• A child allowance is available via regular payments. A hallmark of child allowances in other countries is that they are available on a regular basis. Canada, the UK, and Ireland’s child benefit is available to families on a monthly basis, while Australia’s Family Tax Benefit is available bi-weekly. The regular delivery of these payments is critical in order to provide support to families as they incur the costs of raising their children—from buying diapers to paying utilities to putting food on the table. Receiving support as a lump-sum at the end of the year will not help families with these regular expenses, and they may need to take on debt as a result. Regular payments also help mitigate the income volatility that so many families experience, and that is most severe for families with low incomes and Black and Latinx families.
  • A child allowance is easy to access. Another hallmark of child allowances abroad is that they are easy to access. In Ireland, for example, they may be direct deposited into families’ bank accounts, sent to the families’ local post office where they can collect the cash in person, or sent via check (which can then be cashed at the post office as well). The paperwork is minimal—families need to register their child once at birth or when they welcome them into their home, and then sign a simple form annually attesting that the child remains in their home. Given that a large share of the families who will be newly-eligible for the CTC under Biden’s plan will not have tax liability, and therefore will not have previously filed taxes and may not be in the IRS’s system, it is critical that the administration create a mechanism to get these payments to families easily and with limited paperwork and hassle for families.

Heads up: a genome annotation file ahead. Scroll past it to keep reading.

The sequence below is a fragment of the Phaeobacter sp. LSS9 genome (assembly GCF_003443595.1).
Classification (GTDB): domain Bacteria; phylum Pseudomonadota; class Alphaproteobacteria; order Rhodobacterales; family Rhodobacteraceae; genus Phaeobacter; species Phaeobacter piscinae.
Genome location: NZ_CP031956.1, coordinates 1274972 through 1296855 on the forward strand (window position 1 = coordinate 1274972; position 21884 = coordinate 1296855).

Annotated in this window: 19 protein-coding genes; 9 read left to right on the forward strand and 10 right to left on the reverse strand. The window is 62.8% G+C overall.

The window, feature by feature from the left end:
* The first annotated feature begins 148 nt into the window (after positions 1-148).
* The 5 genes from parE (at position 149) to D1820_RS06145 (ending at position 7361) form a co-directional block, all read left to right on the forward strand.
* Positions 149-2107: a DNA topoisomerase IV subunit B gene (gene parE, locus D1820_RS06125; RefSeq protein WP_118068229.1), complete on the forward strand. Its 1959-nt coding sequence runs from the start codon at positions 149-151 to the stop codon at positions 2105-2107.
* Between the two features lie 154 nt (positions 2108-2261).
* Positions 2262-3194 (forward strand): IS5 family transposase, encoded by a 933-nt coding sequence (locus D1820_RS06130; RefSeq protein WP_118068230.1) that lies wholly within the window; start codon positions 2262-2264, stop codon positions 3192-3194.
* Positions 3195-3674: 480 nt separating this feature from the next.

• A child allowance is available to all children, without conditions. Finally, child allowances in other countries are typically available to all children—without conditions like family caps, or work tests. In the United States, we need to be particularly vigilant that these payments go to children in immigrant families, who have been systematically excluded from social supports, and have been excluded from previous rounds of coronavirus relief.

In order for the proposed CTC expansions to provide the needed support to families, the CTC needs to be further reformed so that it functions like a child allowance. Last week, as co-chairs of a newly-established coalition to advance a child allowance, the Center for the Study of Social Policy and the Children’s Defense Fund sent a letter to Members of Congress which outlines, in detail, some of the additional steps that should be taken when reforming the CTC. The legislation that was unveiled this week contains some of some of these recommendations, and we look forward to working together in the weeks and months ahead to improve the policy further and create a child allowance that will provide regular, meaningful, and easy-to-access support to all children in need.